The place where companies most frequently lose sight of what’s best for their customers is when it comes to monetization. Should we make ads 50% bigger so we can make more money? It makes the page ugly and hard to read. Is that good for users? No. Should we split our company into two separate buildings because we can’t afford one building? It leads to confusion and poor decisions on the product end. Is that good for our users? No. Should we deceive the users into clicking on an ad? Obviously not. Should we trick our users into clicking on anything? Hell no! These can be tough choices, especially if you really need the money. But there’s got to be another way. Creativity is a renewable resource. Don’t sell out your product. Keep thinking. Consider whether the average person is going to benefit. Measure every decision against that requirement.

Our failure surrounding the release of our platform for developers in 2007 is a perfect example of this. If we’d kept the user experience foremost from the start, we would have saved ourselves, users and developers a lot of trouble.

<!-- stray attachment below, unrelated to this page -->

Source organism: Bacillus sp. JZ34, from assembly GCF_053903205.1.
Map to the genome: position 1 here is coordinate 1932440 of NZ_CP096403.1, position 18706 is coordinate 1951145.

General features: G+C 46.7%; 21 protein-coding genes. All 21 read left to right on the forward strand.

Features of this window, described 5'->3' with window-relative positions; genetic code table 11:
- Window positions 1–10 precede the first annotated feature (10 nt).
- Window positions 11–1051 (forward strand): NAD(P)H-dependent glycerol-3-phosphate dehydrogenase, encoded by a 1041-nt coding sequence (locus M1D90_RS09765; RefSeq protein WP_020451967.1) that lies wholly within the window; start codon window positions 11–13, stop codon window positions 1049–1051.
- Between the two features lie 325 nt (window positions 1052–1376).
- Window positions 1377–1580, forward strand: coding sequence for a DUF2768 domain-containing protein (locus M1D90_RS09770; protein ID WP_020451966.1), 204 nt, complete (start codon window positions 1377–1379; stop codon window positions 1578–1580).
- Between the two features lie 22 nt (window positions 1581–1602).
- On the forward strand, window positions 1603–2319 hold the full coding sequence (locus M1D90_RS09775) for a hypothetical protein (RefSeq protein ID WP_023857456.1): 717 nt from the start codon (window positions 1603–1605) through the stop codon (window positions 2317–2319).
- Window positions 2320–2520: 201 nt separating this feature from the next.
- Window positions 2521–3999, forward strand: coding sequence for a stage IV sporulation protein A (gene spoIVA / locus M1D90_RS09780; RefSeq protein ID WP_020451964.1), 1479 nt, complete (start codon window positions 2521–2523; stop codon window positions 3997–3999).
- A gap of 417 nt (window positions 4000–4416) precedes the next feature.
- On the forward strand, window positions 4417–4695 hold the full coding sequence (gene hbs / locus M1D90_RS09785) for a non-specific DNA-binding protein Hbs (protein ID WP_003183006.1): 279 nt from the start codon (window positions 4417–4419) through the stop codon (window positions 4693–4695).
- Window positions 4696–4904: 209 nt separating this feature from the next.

However, when we launched sponsored Tweets, we did it right. Our ads were monitored by an algorithm that used starring, retweets, and clickthroughs to measure how interested people were in a given ad. If an ad wasn’t getting a positive response, it could be pulled. This meant we could give our users ads they liked. Ads were good for our users, because if Twitter made money, then Twitter would continue to exist.

The Only Deal Worth Doing is a Win-Win Deal
There’s no such thing as a good deal in which one party gets the short end of the stick. Deals are like relationships. We want deals that are going to last. I’m not just talking about acquiring another company. I’m talking about partnering with another company, or divvying up tasks within your group, or getting married. Think of the toll that derivatives took on this country in the mortgage crisis. Derivatives are a zero-sum game -  when one party wins, the other loses. There’s no net benefit. It’s win-lose. This is of course oversimplifying, but generally markets rely on gains and losses. However, in a business deal, if the terms aren’t mutually beneficial, a short-term win will turn into a long term loss. You lose that company’s faith in you and its willingness to do another deal. You lose your colleagues willingness to stay late and help you out on a deadline. To some extent, in every deal your reputation and your business are at stake. Think of it like scuba diving. There has to be equal pressure inside and outside your body, or your lungs and eardrums will start exploding.